It is a well-known fact that smoking is directly related to various chronic diseases such as cancer, heart disease, stroke, respiratory diseases and the list goes on. However, the topic of hospitals promoting smoke-free environments continues to be controversial. Since re-committing to smoke-free grounds on September 30th, 2013, Thunder Bay Regional Health Sciences Centre (TBRHSC) continues to focus on keeping its grounds smoke-free in an effort to make the hospital a healthier environment for patients, visitors, staff, and volunteers.
Hospitals are sometimes perceived as unwelcoming, unfriendly places. Visits can cause stress for patients, not only because of their own health concerns but also the unfamiliarity of the building.
Feelings of stress and frustration are even greater for those who speak and read little or no English, making it easy to feel isolated and to get lost.
At the end of each year, many people start thinking about things they wish to change or do differently during the next year of their life. Some people wish to save more money. Some wish to travel more. In my experience though, the majority of people look to make positive changes to their health and well-being. It has also been my experience that these goals are often short-lived until either the novelty of the idea wears off or immediate success is not achieved.
Northwestern Ontario’s first and only cyclotron will soon be operating out of the Health Services Centre on the Thunder Bay Regional Health Sciences Centre (TBRHSC) campus. Having a cyclotron in our own backyard will improve patient care and contribute to the future development of new treatments and services in our region.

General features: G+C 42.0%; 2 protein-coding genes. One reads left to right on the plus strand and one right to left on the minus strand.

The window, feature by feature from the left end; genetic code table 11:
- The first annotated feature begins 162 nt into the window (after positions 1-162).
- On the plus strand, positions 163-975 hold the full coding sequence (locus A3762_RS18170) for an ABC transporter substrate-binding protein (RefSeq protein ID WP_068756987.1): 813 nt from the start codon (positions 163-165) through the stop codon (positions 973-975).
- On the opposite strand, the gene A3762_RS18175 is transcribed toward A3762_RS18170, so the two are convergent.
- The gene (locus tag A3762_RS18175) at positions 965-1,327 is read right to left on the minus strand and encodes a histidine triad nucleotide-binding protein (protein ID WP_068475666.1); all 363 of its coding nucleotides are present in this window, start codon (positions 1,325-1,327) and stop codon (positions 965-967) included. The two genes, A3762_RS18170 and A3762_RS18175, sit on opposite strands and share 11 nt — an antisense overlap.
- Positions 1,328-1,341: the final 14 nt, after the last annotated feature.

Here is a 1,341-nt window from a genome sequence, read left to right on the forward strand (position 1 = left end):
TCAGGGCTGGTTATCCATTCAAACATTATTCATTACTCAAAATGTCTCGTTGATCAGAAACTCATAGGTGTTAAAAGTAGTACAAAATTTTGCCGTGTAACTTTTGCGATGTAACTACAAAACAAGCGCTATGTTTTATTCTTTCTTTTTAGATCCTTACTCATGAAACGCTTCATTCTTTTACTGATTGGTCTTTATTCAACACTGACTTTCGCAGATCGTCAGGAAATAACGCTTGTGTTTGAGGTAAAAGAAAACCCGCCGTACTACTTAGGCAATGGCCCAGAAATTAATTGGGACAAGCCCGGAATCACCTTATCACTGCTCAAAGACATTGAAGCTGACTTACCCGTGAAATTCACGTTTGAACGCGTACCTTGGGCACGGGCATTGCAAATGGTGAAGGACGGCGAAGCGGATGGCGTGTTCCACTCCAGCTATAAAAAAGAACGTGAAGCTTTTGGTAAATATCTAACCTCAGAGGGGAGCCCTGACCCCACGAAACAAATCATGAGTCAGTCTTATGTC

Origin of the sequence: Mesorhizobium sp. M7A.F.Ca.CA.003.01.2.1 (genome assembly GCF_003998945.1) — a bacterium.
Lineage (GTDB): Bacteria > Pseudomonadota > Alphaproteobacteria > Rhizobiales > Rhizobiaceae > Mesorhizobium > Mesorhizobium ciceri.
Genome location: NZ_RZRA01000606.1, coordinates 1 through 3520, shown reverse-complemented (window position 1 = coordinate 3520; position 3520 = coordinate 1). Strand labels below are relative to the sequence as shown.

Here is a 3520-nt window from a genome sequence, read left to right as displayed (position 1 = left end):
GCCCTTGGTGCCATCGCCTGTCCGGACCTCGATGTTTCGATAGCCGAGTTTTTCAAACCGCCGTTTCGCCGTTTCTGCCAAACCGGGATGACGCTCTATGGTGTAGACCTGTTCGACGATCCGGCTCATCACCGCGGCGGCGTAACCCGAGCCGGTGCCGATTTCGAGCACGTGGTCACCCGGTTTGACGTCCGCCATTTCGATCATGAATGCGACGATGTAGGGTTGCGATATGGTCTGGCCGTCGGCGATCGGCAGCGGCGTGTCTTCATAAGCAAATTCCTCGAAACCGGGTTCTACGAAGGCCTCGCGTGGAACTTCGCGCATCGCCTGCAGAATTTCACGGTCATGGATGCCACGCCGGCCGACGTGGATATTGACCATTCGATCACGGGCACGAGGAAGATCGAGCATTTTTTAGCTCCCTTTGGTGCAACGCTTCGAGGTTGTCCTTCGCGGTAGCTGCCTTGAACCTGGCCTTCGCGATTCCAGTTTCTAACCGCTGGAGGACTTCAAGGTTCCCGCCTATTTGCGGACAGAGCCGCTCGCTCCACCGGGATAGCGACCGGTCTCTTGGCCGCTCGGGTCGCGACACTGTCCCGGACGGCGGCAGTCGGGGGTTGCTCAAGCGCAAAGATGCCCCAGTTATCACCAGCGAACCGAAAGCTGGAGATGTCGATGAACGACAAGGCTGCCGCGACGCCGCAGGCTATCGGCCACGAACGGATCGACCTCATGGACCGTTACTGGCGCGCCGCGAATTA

During the week of January 12 to 16, Thunder Bay Regional Health Sciences Centre (TBRHSC) is celebrating the people – medical staff, employees, teams, volunteers, Patient Family Advisors, and donors - who are making a difference for patients and families in Northwestern Ontario.
As a Nurse Practitioner working in trauma, Bonnie Zabirka sees a very diverse population. “Many of the people we see in trauma are a high-risk population,” she says. “Some patients have taken risks and ended up injured. You need to be able to respect them as human beings. To be in this role, to care for people, there has to be respect - for different practices, spirituality, and cultures. I want to be respected by the people I care for and I can’t expect that if I don’t respect them.”
Their careers may have taken them down divergent paths, but this month Dr. John Derek Wyant, General Surgeon, and his son Ted Wyant, Senior Accountant in the Accounting and Management Reporting department, are together being recognized for their years of service, 45 and 5 respectively.
Each year, Thunder Bay Regional Health Sciences Centre (TBRHSC) recognizes all staff who have served the organization in increments of 5 years. Staff with 5, 10, 15, etc. years of service with the organization are invited to a reception where they are personally thanked and presented with a pin of recognition by the President and CEO and the Senior Management Team.
Thunder Bay Regional Health Sciences Centre (TBRHSC) is embarking on the development of its new Strategic Plan. Engagement with dedicated community members like you built our last strategic plan, one that resulted in extraordinary advances in healthcare in our region.
Kian Fleming arrived at 11:34 a.m. on New Year’s Day, earning him the title of Northwestern Ontario’s first baby of 2015. Each year, our community anticipates the announcement of the first New Year’s Baby born at the Thunder Bay Regional Health Sciences Centre (TBRHSC).